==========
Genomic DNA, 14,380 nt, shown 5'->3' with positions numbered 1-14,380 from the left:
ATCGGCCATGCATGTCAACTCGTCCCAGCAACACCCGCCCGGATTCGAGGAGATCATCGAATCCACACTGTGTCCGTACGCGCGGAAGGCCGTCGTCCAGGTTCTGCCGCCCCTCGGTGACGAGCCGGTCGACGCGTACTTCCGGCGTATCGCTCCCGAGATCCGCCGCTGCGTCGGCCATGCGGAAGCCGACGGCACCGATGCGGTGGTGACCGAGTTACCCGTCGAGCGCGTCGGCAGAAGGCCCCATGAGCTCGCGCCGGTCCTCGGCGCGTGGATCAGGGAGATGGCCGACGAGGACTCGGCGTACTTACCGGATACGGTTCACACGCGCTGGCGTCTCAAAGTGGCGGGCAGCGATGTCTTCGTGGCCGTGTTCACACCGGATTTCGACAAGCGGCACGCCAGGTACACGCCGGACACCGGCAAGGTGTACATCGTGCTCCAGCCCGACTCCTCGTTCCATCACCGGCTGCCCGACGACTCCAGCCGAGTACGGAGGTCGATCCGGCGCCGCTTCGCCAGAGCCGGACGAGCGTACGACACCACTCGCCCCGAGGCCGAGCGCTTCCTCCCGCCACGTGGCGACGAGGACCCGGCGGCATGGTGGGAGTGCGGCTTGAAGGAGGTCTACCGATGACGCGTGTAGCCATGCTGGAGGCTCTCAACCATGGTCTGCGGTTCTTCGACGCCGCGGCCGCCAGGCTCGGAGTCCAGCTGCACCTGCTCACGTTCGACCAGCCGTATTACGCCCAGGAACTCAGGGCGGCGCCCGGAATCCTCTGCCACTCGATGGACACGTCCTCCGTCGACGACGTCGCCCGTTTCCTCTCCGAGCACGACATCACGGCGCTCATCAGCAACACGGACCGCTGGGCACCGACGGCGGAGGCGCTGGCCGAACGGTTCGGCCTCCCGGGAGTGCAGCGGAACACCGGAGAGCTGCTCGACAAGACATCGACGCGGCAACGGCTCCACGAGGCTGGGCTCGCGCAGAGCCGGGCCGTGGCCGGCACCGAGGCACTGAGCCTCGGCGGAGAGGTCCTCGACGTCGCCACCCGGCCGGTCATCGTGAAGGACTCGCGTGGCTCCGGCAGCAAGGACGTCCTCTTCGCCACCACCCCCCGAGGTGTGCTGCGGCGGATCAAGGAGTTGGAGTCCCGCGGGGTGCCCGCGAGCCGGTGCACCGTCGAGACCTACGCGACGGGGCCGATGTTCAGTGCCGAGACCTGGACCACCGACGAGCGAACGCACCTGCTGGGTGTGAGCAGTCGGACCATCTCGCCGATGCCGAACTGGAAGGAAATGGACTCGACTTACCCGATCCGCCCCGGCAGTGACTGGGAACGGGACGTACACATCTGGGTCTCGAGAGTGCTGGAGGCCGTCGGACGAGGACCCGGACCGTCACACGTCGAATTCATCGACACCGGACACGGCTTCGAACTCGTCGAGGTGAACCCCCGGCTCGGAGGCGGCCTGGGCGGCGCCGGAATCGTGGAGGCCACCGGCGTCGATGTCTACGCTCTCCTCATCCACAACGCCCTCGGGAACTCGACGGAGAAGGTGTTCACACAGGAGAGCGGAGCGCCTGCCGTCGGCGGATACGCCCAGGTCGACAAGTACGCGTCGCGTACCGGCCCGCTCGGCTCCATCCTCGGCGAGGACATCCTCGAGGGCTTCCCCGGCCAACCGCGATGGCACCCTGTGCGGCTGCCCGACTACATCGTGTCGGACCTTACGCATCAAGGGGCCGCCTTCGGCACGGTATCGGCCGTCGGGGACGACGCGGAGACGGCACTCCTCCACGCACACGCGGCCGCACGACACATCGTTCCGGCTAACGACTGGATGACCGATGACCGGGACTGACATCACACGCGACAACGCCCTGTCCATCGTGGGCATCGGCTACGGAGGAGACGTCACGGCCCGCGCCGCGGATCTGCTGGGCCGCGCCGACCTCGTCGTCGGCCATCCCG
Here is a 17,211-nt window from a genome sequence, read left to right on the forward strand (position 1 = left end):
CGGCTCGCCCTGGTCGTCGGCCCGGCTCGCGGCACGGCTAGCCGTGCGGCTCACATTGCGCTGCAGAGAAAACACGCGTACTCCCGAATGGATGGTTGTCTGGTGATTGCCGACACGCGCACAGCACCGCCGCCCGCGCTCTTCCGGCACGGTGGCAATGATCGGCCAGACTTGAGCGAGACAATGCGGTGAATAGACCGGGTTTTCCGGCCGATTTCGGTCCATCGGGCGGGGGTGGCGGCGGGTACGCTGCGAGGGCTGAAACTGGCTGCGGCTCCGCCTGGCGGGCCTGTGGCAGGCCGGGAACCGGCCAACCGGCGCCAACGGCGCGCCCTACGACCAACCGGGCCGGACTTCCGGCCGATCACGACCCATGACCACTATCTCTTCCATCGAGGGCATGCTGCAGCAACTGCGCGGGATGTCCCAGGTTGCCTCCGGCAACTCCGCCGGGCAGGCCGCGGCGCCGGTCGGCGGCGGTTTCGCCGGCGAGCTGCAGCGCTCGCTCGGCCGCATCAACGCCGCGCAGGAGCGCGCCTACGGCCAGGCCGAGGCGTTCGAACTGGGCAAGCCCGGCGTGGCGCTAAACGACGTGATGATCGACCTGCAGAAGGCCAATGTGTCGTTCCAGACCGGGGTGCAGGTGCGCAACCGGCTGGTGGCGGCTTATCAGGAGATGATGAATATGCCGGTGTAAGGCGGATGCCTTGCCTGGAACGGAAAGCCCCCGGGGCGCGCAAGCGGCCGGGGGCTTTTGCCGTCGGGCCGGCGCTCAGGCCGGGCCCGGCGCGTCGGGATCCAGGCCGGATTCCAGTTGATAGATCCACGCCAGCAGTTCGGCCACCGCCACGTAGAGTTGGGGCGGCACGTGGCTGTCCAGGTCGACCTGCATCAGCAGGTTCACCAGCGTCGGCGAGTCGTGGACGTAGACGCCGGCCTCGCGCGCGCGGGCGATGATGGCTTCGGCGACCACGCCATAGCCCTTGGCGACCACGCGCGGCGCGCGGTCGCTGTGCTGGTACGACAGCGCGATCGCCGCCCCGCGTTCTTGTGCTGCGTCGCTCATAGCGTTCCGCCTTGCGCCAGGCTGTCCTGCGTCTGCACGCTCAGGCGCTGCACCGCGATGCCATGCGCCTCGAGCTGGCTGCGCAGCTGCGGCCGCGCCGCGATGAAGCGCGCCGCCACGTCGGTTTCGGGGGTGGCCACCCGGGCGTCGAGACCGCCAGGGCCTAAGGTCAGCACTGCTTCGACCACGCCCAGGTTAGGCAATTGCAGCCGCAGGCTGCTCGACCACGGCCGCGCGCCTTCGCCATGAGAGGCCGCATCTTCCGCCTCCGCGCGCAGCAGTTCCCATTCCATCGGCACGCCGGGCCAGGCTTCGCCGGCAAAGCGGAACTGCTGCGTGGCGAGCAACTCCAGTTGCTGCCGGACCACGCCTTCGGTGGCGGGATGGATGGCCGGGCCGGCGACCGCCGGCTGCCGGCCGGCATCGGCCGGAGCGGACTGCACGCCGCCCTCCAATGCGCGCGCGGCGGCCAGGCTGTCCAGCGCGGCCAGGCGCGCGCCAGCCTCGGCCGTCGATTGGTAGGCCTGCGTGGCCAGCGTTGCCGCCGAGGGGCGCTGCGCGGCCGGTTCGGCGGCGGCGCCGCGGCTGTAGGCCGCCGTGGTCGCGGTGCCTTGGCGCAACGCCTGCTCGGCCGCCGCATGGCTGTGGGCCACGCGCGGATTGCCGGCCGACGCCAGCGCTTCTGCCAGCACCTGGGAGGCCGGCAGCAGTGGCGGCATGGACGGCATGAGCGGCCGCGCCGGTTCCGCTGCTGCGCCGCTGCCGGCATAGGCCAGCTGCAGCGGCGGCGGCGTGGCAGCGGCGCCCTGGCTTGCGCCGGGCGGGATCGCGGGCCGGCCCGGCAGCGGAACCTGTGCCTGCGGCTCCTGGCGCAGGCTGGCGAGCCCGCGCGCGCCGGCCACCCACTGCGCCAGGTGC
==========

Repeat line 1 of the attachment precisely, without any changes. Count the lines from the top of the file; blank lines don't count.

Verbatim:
Genomic DNA, 14,380 nt, shown 5'->3' with positions numbered 1-14,380 from the left: